The Woolly Sheep is a lovely town pub, good standard local beers paired up with honest pub grub. If you’re looking for a nice meal in a town full of choices, you won’t go far wrong with the Woolly Sheep. Lovely stuff.

Filmore and Union, Skipton, September 2017

The walking tour of Skipton is drawing to a close. We’ve got a couple of pubs to visit later on, so for now a coffee and cake break. Filmore and Union are a small northern cafe chain, who started out in York in 2012 and have opened another ten sites since then.

There’s quite a lot of what might be termed “weird hippy food” on the menu in here, but this chocolate brownie and latte were very nice.

It’s the kind of place were you’d expect to find “smashed avocado on vegan toast”, “egg white omelette” and a bowl of granola for 7 quid. So yes, you’ll find all of those, but if you just want a decent coffee and a bit of cake, this will do nicely. Makes a nice change from Costa.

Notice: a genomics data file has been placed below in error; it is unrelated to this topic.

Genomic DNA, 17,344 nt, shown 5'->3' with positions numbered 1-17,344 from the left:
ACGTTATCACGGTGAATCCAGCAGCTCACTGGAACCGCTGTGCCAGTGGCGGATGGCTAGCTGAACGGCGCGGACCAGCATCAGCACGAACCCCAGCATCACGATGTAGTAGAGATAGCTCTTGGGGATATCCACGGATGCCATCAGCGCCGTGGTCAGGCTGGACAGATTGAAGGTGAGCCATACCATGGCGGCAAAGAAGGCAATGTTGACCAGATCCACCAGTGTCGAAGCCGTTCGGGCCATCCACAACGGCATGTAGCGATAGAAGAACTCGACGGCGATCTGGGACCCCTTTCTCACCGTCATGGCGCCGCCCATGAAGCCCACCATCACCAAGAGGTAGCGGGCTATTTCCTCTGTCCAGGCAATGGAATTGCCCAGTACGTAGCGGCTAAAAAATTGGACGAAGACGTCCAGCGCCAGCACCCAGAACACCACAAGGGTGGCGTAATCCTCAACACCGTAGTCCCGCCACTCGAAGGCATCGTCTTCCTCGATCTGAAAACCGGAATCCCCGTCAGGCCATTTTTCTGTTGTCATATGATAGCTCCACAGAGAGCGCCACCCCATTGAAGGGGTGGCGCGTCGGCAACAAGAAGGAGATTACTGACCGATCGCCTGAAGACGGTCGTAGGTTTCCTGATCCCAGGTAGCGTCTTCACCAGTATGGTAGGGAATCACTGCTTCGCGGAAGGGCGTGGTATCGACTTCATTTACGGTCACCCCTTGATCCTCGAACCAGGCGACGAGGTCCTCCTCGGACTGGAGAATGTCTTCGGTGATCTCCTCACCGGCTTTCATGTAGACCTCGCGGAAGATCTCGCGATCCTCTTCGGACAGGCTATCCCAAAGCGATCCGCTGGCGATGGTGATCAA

Wine Rack, Skipton, September 2017

The next stop on the walking tour of Skipton saw us take a small detour for a spot of shopping. Despite being called Wine Rack, there’s a decent range of beer in here, lots of local stuff in cans and bottles, alongside some big names from home and abroad.

This photo was originally taken to taunt missing MOFAD drinking companion Steve, who had to pull out of the weekend at the last minute due to illness. So we merely wanted to show him what he was missing, and encourage him to get well soon, and enjoy some delicious beer.

Some tasty Belgians ilustrated above, alongside appropriate glassware. I picked up some good cans from Roosters and North Brewing, as well as an interesting cranberry sour from Cascade in the US. This was courtesy of Matt, who got it free with his purchase of  some of the rather wonderful Brooklyn Intensified Barrel Aged Coffee Porter.

Both that and the cranberry sour are not the kind of things I’d expect to find in a shop like this, the target market for those beers would not be many of the locals I suspect. Which explains why the cranberry sour was free – it just hadn’t sold.

So next time you see a branch of Wine Rack, take a trip back to 1987 (yes it is an 80s icon) and step inside. Invigorating surprises await.

The Beer Engine, Skipton, September 2017